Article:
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How do learners feel?

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I studied French at school, and I remember preparing for regular grammar and spelling tests that the teachers had. In this video, you’ll listen to teachers talking about the types of assessment that they did, when they were learning a language. OK, so, it was very, very time ago. I was required to translate, for example, the English passage into Indonesian text or vice versa. And then, for example, I had to rearrange the jumbled words into a good sentence, for example. Yeah, things like that.
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At the time, I found it really boring. Because the teachers didn’t assess our listening or speaking abilities, so it was more on reading and writing. Oh long time ago. Well mainly for us, it was just like you be studying from January until June. That is the only time get assessed. And you find that many students would fail. Because there was no– like that kind of continuous assessment, or formal or informal assessment to see that really you– the teachers are actually– you’re on the same par with them, that they’re taking you along as the learning, OK.
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So it was also I would say, a bit depressing, I would say, in the sense that you only had to fill in the missing word, you only had to paraphrase what was there, you only had to say it’s true or false. There was no what we have now, the [INAUDIBLE] of this day, where you come up with your own understanding of what is given to you, of a passage for instance, and show your creativity, and all that your point of views is.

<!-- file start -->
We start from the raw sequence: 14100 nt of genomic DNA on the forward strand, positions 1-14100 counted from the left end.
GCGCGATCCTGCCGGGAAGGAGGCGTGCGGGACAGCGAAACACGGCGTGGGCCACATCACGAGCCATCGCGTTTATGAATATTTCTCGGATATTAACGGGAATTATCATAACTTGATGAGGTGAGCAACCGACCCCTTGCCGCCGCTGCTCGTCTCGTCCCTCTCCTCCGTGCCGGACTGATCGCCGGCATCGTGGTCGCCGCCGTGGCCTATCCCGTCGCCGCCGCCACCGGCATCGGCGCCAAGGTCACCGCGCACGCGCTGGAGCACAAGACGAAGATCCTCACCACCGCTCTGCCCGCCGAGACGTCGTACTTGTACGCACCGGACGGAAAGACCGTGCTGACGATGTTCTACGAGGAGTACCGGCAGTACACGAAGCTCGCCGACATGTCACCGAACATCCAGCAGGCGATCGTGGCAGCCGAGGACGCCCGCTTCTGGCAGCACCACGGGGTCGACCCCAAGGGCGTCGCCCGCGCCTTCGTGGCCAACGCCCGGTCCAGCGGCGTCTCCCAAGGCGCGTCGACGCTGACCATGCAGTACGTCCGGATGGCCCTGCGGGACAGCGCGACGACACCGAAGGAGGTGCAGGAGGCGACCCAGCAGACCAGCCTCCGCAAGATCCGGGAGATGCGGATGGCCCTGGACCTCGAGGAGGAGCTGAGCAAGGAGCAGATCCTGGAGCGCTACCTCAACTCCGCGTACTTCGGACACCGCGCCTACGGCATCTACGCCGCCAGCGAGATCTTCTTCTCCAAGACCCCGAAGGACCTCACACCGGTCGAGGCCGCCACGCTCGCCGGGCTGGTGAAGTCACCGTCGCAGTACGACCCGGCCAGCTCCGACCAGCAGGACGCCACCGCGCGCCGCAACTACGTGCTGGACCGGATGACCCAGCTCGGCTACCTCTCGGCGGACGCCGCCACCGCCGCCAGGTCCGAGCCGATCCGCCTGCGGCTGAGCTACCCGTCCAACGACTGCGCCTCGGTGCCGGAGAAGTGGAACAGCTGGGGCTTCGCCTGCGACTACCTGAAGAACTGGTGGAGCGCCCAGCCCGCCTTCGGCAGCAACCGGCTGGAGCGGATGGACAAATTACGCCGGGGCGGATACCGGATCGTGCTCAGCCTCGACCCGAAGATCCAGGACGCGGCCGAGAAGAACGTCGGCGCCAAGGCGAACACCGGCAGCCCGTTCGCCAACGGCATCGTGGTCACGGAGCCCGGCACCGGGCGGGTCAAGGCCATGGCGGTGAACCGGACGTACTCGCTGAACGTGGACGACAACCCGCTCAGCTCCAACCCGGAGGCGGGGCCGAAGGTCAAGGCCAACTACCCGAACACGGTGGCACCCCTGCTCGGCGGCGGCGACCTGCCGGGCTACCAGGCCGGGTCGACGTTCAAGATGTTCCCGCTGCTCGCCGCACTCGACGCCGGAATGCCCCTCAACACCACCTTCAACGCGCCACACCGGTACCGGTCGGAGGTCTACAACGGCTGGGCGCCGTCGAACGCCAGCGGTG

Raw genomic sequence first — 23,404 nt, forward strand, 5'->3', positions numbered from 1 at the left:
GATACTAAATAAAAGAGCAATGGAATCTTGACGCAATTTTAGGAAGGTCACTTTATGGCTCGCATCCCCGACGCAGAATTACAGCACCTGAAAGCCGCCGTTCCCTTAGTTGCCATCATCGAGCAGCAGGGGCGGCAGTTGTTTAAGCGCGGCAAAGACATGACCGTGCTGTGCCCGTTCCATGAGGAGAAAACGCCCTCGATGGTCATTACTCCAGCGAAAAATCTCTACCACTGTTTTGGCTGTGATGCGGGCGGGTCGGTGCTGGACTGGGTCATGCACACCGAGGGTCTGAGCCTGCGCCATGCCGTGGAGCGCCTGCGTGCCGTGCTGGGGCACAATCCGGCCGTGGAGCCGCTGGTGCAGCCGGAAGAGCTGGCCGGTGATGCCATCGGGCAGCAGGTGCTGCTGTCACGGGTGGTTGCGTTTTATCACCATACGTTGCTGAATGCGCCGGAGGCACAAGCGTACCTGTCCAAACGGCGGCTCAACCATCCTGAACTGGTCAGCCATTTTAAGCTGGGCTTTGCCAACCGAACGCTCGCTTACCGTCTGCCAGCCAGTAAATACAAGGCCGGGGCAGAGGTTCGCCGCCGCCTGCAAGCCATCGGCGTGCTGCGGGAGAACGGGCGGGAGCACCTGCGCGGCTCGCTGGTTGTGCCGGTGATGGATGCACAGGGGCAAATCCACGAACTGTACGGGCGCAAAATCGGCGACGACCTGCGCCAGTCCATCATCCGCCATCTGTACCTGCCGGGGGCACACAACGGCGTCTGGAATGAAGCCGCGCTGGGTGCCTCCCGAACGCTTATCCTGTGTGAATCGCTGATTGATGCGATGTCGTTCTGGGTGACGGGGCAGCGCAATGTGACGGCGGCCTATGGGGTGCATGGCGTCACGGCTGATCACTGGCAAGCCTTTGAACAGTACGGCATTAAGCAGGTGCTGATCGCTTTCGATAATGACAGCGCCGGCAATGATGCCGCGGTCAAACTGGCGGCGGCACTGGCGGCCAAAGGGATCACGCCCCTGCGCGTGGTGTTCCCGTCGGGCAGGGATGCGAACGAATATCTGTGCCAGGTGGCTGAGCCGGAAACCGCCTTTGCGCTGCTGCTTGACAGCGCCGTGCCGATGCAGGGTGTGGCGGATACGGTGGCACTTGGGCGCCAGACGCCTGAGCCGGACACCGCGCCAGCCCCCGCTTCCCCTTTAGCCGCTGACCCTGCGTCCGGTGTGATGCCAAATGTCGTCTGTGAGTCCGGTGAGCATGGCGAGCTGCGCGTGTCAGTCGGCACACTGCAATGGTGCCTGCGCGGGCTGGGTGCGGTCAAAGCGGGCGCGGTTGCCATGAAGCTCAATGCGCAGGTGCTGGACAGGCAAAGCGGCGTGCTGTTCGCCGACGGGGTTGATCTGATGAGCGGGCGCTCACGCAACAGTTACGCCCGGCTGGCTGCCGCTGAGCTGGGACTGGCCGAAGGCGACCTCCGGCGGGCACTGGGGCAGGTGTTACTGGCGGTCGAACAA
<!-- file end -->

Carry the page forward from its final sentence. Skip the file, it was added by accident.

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Primary exams, speaking exams, interview for 2, 3 minutes. And also presentations– where we were given topics, and we prepared for it and then we present among others.
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Maybe unfair, because those teachers who followed only one final examination paper, they disregarded the work we do through the terms. Maybe, just a student have a bad day and can’t do well on that specific day. So it’s not fair. That was very traditional, very … Now, it is out of date, because it emphasised on memorisation, though we were learning the language. But, it only assessed memorisation. Only assessed two of the four skills– like reading and writing– but both are from memorisation. Like we were asked to answer the questions, we were … which we were taught previously from reading comprehension. And we were asked to write essays from memorisation.
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So actually, those assessments didn’t judge our writing capacity or reading comprehension, the reading skill. And the listening and speaking was never assessed, never practised, and never assessed in the classroom. So, that was very backdated. But, now as a teacher, I am trying to change the practice.
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We’d like you think back to when you were learning a language. Perhaps, when you were at school, or perhaps when you studied a language later in life. What types of assessment did your teachers use? How did you feel about them? And how do you think your learners feel about being assessed?

In this video, you’ll listen to teachers talking about the types of assessment that they did when they were learning a language.

Think back to when you were a learner at school, or perhaps learning a language later in life.

  • What types of assessment did your teachers use? How did you feel about them?
  • How do your learners feel about being assessed?
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